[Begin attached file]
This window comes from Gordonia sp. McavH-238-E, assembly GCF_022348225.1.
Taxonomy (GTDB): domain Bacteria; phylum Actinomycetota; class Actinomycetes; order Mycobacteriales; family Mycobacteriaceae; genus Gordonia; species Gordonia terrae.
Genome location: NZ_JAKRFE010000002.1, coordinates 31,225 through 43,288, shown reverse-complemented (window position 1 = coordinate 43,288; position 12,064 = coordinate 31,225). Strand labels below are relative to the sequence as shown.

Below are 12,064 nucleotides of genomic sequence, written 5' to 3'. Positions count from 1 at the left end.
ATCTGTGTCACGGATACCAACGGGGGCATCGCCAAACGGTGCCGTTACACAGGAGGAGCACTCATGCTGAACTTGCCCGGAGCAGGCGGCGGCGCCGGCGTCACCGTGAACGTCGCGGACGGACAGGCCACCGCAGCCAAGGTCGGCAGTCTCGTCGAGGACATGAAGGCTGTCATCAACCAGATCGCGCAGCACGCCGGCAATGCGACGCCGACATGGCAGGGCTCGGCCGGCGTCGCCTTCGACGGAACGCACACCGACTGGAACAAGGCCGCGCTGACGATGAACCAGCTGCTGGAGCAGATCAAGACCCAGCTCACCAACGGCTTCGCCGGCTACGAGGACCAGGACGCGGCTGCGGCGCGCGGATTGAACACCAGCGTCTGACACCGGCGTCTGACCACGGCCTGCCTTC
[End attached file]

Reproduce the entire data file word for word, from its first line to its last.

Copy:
This window comes from Gordonia sp. McavH-238-E, assembly GCF_022348225.1.
Taxonomy (GTDB): domain Bacteria; phylum Actinomycetota; class Actinomycetes; order Mycobacteriales; family Mycobacteriaceae; genus Gordonia; species Gordonia terrae.
Genome location: NZ_JAKRFE010000002.1, coordinates 31,225 through 43,288, shown reverse-complemented (window position 1 = coordinate 43,288; position 12,064 = coordinate 31,225). Strand labels below are relative to the sequence as shown.

Below are 12,064 nucleotides of genomic sequence, written 5' to 3'. Positions count from 1 at the left end.
ATCTGTGTCACGGATACCAACGGGGGCATCGCCAAACGGTGCCGTTACACAGGAGGAGCACTCATGCTGAACTTGCCCGGAGCAGGCGGCGGCGCCGGCGTCACCGTGAACGTCGCGGACGGACAGGCCACCGCAGCCAAGGTCGGCAGTCTCGTCGAGGACATGAAGGCTGTCATCAACCAGATCGCGCAGCACGCCGGCAATGCGACGCCGACATGGCAGGGCTCGGCCGGCGTCGCCTTCGACGGAACGCACACCGACTGGAACAAGGCCGCGCTGACGATGAACCAGCTGCTGGAGCAGATCAAGACCCAGCTCACCAACGGCTTCGCCGGCTACGAGGACCAGGACGCGGCTGCGGCGCGCGGATTGAACACCAGCGTCTGACACCGGCGTCTGACCACGGCCTGCCTTC